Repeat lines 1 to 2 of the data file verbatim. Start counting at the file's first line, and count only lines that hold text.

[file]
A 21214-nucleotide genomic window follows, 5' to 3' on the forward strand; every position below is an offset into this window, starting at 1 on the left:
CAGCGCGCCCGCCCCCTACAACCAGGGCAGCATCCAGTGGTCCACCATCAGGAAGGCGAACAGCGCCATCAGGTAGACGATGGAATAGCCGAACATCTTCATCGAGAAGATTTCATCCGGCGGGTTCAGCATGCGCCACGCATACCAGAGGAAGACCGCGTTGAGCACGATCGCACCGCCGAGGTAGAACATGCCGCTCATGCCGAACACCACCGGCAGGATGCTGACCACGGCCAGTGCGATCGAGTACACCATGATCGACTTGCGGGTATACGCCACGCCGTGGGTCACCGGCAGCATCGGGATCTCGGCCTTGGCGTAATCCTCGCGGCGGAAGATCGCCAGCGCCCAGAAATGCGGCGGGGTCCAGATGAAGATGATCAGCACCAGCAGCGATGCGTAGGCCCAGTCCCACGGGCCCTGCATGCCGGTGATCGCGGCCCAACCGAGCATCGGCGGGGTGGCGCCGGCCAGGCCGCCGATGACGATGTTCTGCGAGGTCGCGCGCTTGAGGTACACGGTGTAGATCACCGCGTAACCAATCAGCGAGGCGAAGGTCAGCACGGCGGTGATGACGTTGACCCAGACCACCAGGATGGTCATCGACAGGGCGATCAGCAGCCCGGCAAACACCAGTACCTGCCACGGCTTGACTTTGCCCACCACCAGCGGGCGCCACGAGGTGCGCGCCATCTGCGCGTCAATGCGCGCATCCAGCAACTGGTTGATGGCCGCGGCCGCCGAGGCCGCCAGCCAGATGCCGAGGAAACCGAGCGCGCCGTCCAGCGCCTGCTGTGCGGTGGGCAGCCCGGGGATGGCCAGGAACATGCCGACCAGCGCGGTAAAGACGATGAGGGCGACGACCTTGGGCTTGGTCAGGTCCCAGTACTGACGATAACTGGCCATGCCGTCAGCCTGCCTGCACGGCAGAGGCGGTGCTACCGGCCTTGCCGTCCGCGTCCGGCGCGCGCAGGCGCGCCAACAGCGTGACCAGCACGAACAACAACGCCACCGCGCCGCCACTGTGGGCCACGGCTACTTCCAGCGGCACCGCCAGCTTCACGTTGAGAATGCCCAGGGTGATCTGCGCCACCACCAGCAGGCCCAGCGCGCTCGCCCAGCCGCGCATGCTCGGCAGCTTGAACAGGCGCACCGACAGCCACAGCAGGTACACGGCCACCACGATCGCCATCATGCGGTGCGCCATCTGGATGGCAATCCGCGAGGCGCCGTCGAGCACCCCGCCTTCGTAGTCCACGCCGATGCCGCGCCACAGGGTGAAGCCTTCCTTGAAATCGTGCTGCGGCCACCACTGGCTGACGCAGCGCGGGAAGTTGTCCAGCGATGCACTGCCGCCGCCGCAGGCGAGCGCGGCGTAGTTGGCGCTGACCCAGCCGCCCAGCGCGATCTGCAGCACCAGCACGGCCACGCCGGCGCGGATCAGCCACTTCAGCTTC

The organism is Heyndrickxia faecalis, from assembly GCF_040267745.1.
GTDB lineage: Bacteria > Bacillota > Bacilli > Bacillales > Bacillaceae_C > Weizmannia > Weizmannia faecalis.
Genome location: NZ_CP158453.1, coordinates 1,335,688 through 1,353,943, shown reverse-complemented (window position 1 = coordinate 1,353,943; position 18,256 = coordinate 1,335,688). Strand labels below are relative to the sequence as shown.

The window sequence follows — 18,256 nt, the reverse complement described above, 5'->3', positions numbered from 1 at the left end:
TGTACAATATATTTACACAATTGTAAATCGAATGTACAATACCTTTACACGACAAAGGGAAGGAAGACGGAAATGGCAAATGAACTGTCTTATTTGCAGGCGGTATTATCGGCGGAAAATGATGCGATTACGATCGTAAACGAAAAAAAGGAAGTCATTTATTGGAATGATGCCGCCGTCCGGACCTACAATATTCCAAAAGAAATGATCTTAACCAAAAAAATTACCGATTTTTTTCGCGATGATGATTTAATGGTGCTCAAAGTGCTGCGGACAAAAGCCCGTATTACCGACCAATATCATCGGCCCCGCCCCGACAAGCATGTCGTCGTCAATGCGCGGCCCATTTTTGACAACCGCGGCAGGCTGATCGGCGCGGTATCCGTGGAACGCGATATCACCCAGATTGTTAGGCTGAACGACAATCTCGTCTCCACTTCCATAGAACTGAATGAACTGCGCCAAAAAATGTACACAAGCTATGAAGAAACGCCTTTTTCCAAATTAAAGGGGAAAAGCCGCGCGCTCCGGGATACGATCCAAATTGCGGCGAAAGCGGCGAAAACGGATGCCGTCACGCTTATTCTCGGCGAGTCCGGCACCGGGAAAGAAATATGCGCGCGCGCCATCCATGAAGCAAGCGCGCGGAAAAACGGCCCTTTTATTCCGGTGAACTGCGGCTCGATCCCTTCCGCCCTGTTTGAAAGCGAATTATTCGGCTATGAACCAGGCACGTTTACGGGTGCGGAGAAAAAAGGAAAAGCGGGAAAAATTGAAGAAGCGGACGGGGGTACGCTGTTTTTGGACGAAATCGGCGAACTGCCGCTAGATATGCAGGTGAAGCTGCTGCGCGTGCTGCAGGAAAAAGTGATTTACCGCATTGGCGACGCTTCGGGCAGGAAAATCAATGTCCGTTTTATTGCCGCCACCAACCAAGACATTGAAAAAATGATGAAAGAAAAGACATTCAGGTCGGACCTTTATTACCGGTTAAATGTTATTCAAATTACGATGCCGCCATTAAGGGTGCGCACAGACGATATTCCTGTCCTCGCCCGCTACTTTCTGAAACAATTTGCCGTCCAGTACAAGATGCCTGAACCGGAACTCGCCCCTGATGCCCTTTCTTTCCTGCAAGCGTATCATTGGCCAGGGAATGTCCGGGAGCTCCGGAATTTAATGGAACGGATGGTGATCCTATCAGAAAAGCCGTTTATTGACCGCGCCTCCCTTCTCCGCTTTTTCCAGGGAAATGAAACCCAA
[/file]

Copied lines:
A 21214-nucleotide genomic window follows, 5' to 3' on the forward strand; every position below is an offset into this window, starting at 1 on the left:
CAGCGCGCCCGCCCCCTACAACCAGGGCAGCATCCAGTGGTCCACCATCAGGAAGGCGAACAGCGCCATCAGGTAGACGATGGAATAGCCGAACATCTTCATCGAGAAGATTTCATCCGGCGGGTTCAGCATGCGCCACGCATACCAGAGGAAGACCGCGTTGAGCACGATCGCACCGCCGAGGTAGAACATGCCGCTCATGCCGAACACCACCGGCAGGATGCTGACCACGGCCAGTGCGATCGAGTACACCATGATCGACTTGCGGGTATACGCCACGCCGTGGGTCACCGGCAGCATCGGGATCTCGGCCTTGGCGTAATCCTCGCGGCGGAAGATCGCCAGCGCCCAGAAATGCGGCGGGGTCCAGATGAAGATGATCAGCACCAGCAGCGATGCGTAGGCCCAGTCCCACGGGCCCTGCATGCCGGTGATCGCGGCCCAACCGAGCATCGGCGGGGTGGCGCCGGCCAGGCCGCCGATGACGATGTTCTGCGAGGTCGCGCGCTTGAGGTACACGGTGTAGATCACCGCGTAACCAATCAGCGAGGCGAAGGTCAGCACGGCGGTGATGACGTTGACCCAGACCACCAGGATGGTCATCGACAGGGCGATCAGCAGCCCGGCAAACACCAGTACCTGCCACGGCTTGACTTTGCCCACCACCAGCGGGCGCCACGAGGTGCGCGCCATCTGCGCGTCAATGCGCGCATCCAGCAACTGGTTGATGGCCGCGGCCGCCGAGGCCGCCAGCCAGATGCCGAGGAAACCGAGCGCGCCGTCCAGCGCCTGCTGTGCGGTGGGCAGCCCGGGGATGGCCAGGAACATGCCGACCAGCGCGGTAAAGACGATGAGGGCGACGACCTTGGGCTTGGTCAGGTCCCAGTACTGACGATAACTGGCCATGCCGTCAGCCTGCCTGCACGGCAGAGGCGGTGCTACCGGCCTTGCCGTCCGCGTCCGGCGCGCGCAGGCGCGCCAACAGCGTGACCAGCACGAACAACAACGCCACCGCGCCGCCACTGTGGGCCACGGCTACTTCCAGCGGCACCGCCAGCTTCACGTTGAGAATGCCCAGGGTGATCTGCGCCACCACCAGCAGGCCCAGCGCGCTCGCCCAGCCGCGCATGCTCGGCAGCTTGAACAGGCGCACCGACAGCCACAGCAGGTACACGGCCACCACGATCGCCATCATGCGGTGCGCCATCTGGATGGCAATCCGCGAGGCGCCGTCGAGCACCCCGCCTTCGTAGTCCACGCCGATGCCGCGCCACAGGGTGAAGCCTTCCTTGAAATCGTGCTGCGGCCACCACTGGCTGACGCAGCGCGGGAAGTTGTCCAGCGATGCACTGCCGCCGCCGCAGGCGAGCGCGGCGTAGTTGGCGCTGACCCAGCCGCCCAGCGCGATCTGCAGCACCAGCACGGCCACGCCGGCGCGGATCAGCCACTTCAGCTTC